A Contradiction in Terms: Why This Child Care Advocate Posts Negative Stories About Child Care
Tags: careers, child care, childcare, childcare; child; care; advocacy; families; working, early childhood education, early learning, ece, facebook, families, social media, working
The other day, I posted one of my usual missives about the horrible condition of child care in America on my Facebook page. It was just another day in my life in which I try to get people to wake up and smell the coffee about how far we (advocates, parents, child care providers, policy makers, the media, and everyone else) have to go to improve child care. Soon thereafter, and one of my childhood friends who doesn’t really know what I do for a living responded to the post by saying “It’s terrible! And those parents keep on working and sending their children.” I was horrified and quickly deleted the post.
That post made me wake up and smell the coffee about the implications of the messages I send out! I looked back at my Facebook and Twitter posts, and I realized that I’m not completing the thought! People who don’t know me think I am “anti-child care!” Whhhoooa! I know child care, and when done well, it provides children and parents with many positive outcomes. As a matter of fact, high-quality child care includes developmentally appropriate learning opportunities that make the most of the critical early learning years when brain development is most rapid. As a working mother and a child care professional, I know it is simply a necessary fact of life for most people in our nation. Clearly, I support parents and their need to work.
It’s true that based on the reports produced by my employer, the National Association of Child Care Resource and Referral Agencies, I have come to believe that by and large, child care in America is in a deplorable state due to lack of standards, regulations, oversight, and adequate training. I also know, based on my experience as a parent of a child who has been in child care, as a child care center administrator in a multi-site organization dedicated to high-quality early learning experiences, and as a curriculum and assessment developer, there are examples of wonderful, well-operated programs throughout the country. Because I do know what high-quality child care looks like from the inside, and as someone with experience at the national level, I am passionate that all children and families have the highest quality care.
Why would someone who works on behalf of child care promote negative stories? It seems counter intuitive that advocates would not want to promote the stories of great examples of child care that works. Here’s why I post about negative stories:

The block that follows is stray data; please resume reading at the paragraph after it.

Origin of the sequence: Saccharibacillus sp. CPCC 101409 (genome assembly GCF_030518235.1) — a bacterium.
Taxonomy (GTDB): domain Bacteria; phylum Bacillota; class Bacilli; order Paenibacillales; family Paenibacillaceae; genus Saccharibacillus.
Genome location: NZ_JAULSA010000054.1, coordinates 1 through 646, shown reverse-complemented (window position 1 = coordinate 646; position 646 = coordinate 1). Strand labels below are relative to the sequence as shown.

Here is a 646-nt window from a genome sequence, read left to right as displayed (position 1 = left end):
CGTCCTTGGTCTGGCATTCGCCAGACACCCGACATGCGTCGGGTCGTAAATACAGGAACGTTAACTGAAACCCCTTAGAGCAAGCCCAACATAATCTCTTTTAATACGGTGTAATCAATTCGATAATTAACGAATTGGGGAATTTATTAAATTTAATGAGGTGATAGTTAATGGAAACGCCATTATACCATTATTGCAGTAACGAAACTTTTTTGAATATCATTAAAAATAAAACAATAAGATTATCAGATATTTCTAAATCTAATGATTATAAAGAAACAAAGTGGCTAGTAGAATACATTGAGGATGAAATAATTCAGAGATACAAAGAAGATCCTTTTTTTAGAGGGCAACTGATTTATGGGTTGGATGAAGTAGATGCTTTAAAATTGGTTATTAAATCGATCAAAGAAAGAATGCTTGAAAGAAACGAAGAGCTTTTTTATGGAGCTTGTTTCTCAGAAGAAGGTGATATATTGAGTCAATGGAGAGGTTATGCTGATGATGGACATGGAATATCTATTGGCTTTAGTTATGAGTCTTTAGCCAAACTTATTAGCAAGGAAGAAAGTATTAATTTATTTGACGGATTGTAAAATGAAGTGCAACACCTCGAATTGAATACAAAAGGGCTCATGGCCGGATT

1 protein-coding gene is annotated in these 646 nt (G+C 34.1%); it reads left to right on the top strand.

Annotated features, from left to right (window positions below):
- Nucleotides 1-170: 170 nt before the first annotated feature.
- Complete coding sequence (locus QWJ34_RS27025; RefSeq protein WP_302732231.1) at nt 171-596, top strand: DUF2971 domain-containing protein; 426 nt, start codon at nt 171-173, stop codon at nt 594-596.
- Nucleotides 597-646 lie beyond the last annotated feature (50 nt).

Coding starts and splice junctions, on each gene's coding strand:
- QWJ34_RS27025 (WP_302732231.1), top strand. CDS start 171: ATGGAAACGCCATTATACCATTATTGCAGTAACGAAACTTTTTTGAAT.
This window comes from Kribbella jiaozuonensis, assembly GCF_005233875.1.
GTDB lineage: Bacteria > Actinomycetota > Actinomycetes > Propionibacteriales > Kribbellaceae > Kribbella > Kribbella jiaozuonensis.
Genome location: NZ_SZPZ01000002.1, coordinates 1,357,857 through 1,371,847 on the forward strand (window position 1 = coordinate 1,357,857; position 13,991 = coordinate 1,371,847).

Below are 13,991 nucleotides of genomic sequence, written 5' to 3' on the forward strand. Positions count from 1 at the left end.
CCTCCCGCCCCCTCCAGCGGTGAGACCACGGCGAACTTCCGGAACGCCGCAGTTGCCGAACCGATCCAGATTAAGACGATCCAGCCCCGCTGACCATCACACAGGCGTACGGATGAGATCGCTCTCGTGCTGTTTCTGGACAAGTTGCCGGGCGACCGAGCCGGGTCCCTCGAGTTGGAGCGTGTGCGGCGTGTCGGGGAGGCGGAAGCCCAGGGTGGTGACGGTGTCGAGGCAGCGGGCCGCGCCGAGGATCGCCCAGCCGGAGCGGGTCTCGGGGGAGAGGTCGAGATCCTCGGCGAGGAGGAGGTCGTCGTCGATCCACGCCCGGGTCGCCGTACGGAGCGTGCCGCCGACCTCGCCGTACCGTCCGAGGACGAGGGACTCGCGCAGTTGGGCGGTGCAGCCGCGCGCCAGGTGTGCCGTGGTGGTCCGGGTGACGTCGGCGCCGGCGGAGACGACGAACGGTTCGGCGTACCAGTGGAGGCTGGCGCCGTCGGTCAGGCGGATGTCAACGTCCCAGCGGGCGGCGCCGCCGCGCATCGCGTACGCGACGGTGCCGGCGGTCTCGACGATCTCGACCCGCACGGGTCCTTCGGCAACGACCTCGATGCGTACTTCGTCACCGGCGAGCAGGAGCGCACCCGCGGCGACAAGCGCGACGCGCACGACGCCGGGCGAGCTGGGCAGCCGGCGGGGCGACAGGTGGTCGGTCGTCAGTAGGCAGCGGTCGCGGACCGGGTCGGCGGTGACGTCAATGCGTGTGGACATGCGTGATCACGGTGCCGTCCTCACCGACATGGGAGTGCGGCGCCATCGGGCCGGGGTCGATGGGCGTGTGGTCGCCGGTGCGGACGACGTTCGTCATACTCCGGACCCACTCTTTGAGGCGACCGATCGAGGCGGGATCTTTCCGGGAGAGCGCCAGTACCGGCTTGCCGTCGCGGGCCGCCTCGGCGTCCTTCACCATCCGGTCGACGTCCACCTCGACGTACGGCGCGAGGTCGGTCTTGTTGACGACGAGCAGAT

• While there are good examples of family child care and child care programs, they are few and far between. A 2006 study by The National Institute of Child Health and Development rated only 10% of programs throughout the nation as “good.” It’s hard to build interest in change when the results are so small.
• NACCRRA’s studies reveal that parents believe the government is doing its part to protect children in child care, when, in fact, there is an alarming lack of standardization and regulation of child care throughout the country.
• There is a general lack of awareness about child care, and as an advocate and the head of Child Care Aware Parent Network, I need to do my part to raise awareness and educate the public.
• The media, policy-makers, and the general public don’t pay attention to the “feel-good” stories.
• The stories of the tragic results of poor child care provide clear illustrations of what needs to be done to improve quality throughout the nation.
I’ve learned that it is important for me to “complete” the thought when I post, so people who read the posts understand that I am not implying that parents should avoid child care, and most importantly, I do not want to make anyone feel guilty about using it. I also don’t want to perpetuate the chasm that exists between working parents and those who have the luxury of a myriad of choices. As a matter of fact, I am posting in order to encourage people to join me, NACCRRA , and our new Child Care Aware Parent Network to advocate for Federal legislation for better regulation, funding, and oversight of child care through states and the local agencies that are tasked with child care licensing. Learn more about our Policy Agenda , and join us to educate the public and advocate for the world-class child care because 11 million children in child care in America are counting on us.